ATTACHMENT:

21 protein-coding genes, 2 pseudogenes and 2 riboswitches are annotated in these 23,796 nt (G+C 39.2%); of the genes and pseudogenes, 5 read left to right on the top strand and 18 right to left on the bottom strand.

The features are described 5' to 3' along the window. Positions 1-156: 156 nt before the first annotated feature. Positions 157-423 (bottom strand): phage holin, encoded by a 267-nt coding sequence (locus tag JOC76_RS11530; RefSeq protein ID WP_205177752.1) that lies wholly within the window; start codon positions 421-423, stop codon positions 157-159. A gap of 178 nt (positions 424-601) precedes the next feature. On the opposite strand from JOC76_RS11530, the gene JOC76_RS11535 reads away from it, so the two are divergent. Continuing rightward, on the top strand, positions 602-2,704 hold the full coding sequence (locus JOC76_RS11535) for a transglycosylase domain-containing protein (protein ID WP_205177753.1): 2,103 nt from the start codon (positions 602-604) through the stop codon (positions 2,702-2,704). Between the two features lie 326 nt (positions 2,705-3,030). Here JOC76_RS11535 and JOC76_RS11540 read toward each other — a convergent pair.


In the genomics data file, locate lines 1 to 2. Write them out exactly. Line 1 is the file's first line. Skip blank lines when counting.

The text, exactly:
21 protein-coding genes, 2 pseudogenes and 2 riboswitches are annotated in these 23,796 nt (G+C 39.2%); of the genes and pseudogenes, 5 read left to right on the top strand and 18 right to left on the bottom strand.

The features are described 5' to 3' along the window. Positions 1-156: 156 nt before the first annotated feature. Positions 157-423 (bottom strand): phage holin, encoded by a 267-nt coding sequence (locus tag JOC76_RS11530; RefSeq protein ID WP_205177752.1) that lies wholly within the window; start codon positions 421-423, stop codon positions 157-159. A gap of 178 nt (positions 424-601) precedes the next feature. On the opposite strand from JOC76_RS11530, the gene JOC76_RS11535 reads away from it, so the two are divergent. Continuing rightward, on the top strand, positions 602-2,704 hold the full coding sequence (locus JOC76_RS11535) for a transglycosylase domain-containing protein (protein ID WP_205177753.1): 2,103 nt from the start codon (positions 602-604) through the stop codon (positions 2,702-2,704). Between the two features lie 326 nt (positions 2,705-3,030). Here JOC76_RS11535 and JOC76_RS11540 read toward each other — a convergent pair.